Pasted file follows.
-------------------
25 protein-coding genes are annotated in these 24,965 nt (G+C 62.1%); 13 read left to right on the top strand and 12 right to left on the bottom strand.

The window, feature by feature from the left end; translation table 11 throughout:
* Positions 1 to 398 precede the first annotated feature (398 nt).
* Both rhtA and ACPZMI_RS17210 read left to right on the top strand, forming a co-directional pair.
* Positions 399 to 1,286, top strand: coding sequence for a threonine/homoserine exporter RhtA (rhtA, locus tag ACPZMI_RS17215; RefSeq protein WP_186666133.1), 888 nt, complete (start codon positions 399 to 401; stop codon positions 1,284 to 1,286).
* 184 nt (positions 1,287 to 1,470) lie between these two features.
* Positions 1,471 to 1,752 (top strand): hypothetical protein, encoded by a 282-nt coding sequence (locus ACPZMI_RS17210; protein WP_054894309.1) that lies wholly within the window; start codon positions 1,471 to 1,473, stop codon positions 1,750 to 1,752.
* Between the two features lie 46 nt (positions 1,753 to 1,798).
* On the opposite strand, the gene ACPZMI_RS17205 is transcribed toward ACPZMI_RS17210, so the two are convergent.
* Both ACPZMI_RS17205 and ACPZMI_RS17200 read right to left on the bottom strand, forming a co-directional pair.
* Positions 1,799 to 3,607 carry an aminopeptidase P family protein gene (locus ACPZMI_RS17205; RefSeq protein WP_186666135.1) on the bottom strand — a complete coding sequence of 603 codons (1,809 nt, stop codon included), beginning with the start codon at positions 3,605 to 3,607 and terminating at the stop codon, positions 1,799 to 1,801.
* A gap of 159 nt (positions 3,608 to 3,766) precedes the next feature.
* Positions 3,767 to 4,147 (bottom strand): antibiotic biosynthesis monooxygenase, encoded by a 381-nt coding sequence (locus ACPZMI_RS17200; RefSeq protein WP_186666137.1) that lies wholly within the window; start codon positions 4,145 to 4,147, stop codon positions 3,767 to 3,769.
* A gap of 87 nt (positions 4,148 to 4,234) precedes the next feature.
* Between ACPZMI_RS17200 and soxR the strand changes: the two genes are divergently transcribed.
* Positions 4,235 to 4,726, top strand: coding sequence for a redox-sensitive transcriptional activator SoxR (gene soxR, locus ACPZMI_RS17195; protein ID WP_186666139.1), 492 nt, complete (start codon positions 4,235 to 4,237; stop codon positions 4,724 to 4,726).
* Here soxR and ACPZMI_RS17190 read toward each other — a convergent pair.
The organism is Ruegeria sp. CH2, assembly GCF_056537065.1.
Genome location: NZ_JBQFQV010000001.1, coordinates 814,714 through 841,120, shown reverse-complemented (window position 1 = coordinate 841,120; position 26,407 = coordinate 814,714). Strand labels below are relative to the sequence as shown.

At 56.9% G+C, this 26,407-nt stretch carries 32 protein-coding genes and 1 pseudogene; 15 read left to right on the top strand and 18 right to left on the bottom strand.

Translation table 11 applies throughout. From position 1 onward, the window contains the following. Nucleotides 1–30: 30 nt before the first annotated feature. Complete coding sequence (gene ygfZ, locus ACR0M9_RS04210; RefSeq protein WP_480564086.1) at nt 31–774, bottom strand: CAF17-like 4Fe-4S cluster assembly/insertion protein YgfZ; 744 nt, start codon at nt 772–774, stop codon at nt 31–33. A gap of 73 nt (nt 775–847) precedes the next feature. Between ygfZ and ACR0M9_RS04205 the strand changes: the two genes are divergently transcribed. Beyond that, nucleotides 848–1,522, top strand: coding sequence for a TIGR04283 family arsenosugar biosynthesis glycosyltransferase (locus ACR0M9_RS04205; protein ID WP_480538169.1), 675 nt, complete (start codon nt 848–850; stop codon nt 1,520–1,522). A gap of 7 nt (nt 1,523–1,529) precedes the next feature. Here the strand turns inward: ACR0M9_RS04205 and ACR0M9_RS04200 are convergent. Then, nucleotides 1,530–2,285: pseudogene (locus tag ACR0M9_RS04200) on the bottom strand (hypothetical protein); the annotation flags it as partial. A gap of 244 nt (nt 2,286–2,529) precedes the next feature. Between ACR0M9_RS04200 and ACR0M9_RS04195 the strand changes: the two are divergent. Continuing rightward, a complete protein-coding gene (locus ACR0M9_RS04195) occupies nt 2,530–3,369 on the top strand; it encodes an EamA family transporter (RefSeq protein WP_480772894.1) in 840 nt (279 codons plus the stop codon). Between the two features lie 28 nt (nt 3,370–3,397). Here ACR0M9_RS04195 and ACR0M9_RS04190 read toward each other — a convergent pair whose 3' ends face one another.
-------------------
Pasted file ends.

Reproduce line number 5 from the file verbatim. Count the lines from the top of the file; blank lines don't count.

* Positions 399 to 1,286, top strand: coding sequence for a threonine/homoserine exporter RhtA (rhtA, locus tag ACPZMI_RS17215; RefSeq protein WP_186666133.1), 888 nt, complete (start codon positions 399 to 401; stop codon positions 1,284 to 1,286).